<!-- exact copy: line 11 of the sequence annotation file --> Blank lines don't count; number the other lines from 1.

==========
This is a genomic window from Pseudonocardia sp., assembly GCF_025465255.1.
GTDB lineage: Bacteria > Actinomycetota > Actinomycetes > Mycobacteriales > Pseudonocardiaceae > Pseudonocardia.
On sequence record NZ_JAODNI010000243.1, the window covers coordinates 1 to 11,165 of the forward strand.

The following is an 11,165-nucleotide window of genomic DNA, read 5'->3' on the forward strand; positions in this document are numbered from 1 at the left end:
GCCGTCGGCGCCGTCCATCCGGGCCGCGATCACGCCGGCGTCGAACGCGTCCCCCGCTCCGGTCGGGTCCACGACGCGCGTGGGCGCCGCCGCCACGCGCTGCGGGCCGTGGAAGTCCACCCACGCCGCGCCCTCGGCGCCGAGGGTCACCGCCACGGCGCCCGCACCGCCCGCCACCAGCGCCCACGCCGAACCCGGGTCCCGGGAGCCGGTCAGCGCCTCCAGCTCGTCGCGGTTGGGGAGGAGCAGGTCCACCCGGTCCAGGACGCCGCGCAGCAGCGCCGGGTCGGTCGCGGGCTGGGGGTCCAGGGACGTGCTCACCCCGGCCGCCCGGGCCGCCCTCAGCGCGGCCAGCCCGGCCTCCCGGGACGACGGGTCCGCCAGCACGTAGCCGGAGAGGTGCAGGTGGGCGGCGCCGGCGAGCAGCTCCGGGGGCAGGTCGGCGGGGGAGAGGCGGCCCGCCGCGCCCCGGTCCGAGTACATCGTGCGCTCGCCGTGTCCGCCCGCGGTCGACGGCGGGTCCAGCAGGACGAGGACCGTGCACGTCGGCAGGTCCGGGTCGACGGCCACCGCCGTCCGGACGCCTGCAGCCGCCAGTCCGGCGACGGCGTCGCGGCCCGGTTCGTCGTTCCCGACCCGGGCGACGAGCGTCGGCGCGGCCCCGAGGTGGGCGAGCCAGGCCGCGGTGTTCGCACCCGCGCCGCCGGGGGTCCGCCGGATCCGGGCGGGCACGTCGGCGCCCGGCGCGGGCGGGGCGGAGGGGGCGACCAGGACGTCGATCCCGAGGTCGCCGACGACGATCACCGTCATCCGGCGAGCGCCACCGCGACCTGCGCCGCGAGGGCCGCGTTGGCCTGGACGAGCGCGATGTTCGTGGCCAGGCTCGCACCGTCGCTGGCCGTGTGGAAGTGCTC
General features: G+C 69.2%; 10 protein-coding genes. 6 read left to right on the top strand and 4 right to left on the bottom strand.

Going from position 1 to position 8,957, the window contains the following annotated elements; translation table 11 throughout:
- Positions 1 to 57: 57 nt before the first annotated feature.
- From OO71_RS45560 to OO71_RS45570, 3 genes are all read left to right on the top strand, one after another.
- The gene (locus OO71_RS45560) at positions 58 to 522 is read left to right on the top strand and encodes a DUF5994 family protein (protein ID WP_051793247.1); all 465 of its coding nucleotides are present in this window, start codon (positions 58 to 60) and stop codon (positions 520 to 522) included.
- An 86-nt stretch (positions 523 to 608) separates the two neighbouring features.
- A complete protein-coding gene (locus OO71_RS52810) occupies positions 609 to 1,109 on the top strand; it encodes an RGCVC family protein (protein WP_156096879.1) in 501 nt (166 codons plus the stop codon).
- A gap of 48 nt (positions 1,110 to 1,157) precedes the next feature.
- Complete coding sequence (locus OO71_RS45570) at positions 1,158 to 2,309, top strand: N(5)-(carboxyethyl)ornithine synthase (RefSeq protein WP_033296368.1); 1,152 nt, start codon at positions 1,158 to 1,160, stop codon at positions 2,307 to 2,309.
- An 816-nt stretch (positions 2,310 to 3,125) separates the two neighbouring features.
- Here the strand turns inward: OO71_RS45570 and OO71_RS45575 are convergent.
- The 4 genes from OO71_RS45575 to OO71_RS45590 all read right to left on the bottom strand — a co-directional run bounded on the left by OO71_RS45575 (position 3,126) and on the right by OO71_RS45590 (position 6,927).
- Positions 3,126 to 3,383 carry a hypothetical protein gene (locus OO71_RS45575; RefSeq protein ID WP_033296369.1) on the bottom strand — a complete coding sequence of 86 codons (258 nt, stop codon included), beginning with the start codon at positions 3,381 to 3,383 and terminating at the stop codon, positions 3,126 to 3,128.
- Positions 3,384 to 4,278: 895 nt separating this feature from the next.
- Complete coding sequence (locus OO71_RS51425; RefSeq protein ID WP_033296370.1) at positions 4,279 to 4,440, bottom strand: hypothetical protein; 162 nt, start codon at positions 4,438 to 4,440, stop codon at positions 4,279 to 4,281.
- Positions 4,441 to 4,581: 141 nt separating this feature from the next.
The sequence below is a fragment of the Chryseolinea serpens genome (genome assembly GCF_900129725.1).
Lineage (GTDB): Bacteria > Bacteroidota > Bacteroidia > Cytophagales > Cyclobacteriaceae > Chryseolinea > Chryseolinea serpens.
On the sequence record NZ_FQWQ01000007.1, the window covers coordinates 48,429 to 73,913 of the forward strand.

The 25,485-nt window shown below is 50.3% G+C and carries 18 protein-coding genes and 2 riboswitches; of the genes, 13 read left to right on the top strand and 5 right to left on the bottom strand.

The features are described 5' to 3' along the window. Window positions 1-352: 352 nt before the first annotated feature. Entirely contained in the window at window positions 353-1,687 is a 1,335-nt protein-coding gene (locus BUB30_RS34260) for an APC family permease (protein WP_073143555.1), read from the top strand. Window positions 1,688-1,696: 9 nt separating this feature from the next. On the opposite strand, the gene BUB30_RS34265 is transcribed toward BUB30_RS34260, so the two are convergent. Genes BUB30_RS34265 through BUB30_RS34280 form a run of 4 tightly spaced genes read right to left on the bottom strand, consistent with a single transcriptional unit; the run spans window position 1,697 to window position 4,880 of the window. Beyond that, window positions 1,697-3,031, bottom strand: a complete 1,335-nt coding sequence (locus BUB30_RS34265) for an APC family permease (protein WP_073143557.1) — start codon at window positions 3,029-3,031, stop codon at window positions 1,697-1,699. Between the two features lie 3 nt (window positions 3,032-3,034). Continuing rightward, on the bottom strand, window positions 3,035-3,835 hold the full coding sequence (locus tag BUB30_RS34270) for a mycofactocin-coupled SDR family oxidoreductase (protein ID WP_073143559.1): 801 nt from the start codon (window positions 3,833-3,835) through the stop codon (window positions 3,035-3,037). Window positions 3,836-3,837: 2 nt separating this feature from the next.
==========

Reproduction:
- An 86-nt stretch (positions 523 to 608) separates the two neighbouring features.